Three young Irish doctors were among the 228 victims who perished when the Air France A330 Airbus crashed into the Atlantic Ocean on June 1, 2009.
The Irish doctors who were killed on the flight were Jane Deasy (27), from Rathgar, County Dublin; Dr Eithne Walls (28), from Ballygowan, County Down; and Dr Aisling Butler (26), from Roscrea, County Tipperary. Only Dr. Deasy's body has been recovered..
Recently released transcripts of the cockpit recordings now revealed the panic that descended in the cockpit prior to the crash.
"What do you think? What do you think? What should we do?"
The Air France co-pilot (37) asked his junior colleague, as an alarm went off in the cock pit for the sixth time in two minutes, Reuters reports.
"I don't have control of the plane. I don't have control of the plane at all," the younger pilot (32) said.
The senior captain was not present and had left ten minutes earlier for a break. In his absence the plane had begun to fall at a speed of more than 125mph.
"So is he coming?" the senior co-pilot questioned.
When the captain entered he asked “Hey what are you --,"
Bodies of Irish lost in Air France crash will remain mummified at sea
Irish families in agonizing wait as crews search Air France crash site
Wreckage from Air France plane crash discovered in the Atlantic
"What's happening? I don't know, I don't know what's happening," replied the senior co-pilot.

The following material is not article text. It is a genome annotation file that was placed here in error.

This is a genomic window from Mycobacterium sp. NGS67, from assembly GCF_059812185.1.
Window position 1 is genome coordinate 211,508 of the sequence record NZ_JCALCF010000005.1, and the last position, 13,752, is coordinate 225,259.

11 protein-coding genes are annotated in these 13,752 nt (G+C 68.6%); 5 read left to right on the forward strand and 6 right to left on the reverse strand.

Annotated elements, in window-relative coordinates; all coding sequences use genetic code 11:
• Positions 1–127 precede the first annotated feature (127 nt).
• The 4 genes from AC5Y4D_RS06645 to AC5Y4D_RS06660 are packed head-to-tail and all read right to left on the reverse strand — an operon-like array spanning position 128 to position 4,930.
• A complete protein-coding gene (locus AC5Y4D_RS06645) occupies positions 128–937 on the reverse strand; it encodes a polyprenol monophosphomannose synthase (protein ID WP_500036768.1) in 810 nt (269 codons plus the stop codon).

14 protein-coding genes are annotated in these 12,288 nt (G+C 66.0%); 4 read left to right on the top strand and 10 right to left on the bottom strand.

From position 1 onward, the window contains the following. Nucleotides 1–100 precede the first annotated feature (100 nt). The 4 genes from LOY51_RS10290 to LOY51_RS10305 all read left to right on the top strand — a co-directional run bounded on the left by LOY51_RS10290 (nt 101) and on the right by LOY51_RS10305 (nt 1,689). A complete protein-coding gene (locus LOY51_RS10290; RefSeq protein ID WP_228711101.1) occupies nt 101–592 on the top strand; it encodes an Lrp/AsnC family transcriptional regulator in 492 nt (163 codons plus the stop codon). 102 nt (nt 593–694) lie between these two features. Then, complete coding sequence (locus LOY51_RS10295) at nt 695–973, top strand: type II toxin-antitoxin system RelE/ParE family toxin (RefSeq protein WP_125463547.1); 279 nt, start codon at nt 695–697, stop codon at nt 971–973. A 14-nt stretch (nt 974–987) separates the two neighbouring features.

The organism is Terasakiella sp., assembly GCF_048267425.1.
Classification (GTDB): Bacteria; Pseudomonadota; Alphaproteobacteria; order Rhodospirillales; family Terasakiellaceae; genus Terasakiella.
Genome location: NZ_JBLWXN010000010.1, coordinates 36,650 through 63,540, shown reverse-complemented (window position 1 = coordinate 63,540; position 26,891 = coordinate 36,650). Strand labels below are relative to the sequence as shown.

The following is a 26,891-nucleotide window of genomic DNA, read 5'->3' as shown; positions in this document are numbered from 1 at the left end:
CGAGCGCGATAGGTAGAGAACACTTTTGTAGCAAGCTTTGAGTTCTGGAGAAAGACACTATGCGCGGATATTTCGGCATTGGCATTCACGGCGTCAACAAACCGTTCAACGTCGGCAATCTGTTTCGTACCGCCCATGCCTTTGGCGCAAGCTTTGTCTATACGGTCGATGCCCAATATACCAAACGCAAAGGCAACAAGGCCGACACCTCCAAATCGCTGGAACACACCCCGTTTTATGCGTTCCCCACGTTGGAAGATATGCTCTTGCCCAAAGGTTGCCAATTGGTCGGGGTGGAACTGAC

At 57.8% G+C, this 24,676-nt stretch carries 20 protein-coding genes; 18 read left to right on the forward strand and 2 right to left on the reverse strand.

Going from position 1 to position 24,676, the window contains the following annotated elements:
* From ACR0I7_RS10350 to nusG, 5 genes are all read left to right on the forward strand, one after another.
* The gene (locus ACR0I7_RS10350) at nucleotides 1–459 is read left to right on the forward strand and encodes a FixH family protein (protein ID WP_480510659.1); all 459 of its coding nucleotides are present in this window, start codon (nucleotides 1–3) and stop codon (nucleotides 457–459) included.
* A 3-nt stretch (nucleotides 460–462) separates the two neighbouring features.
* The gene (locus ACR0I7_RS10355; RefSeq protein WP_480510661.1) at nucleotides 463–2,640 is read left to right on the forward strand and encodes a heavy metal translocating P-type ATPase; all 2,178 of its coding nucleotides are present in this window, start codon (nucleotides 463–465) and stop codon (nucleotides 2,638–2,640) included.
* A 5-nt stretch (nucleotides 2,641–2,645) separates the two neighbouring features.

The black box was recovered two months ago and investigators believe the plane had stopped flying as it entered a hazardous stall.
"I don't know but right now we're descending," the senior captain said.
"What's the altitude?"
"What do you mean what altitude?"
"Yeah, yeah, yeah, I'm descending right?"
"Get your wings horizontal" ordered the senior captain.
"Level your wings" said the first co-pilot.
"That's what I'm trying to do," responded the second.
The flight was in its final minute at 10,000 feet after plummeting from 38,000.
"What the... how is it we are going down like this?" Asked the second co-pilot.
"See what you can do with the commands up there, the primaries and so on," said the senior co-pilot adding: "Climb climb climb climb."
"But I have been pulling back on the stick all the way for a while," said the second co-pilot.
"No, no, no, don't climb." said the captain.
"Okay, give me control, give me control,"sSaid the senior co-pilot.
"Watch out, you are pulling up,“ warned the captain.
"Well you should, we are at 4,000," said the junior co-pilot.
The computer spoke. "Sink rate. Pull up, pull up, pull up."
“Go on,” the captain urged, "pull."
"We're pulling, pulling, pulling, pulling," said the junior co-pilot.
The transcript showed that the three men attempted to try and right the plane throughout the final four minutes. They did not discuss at any point the possibility they and the passengers were about to die.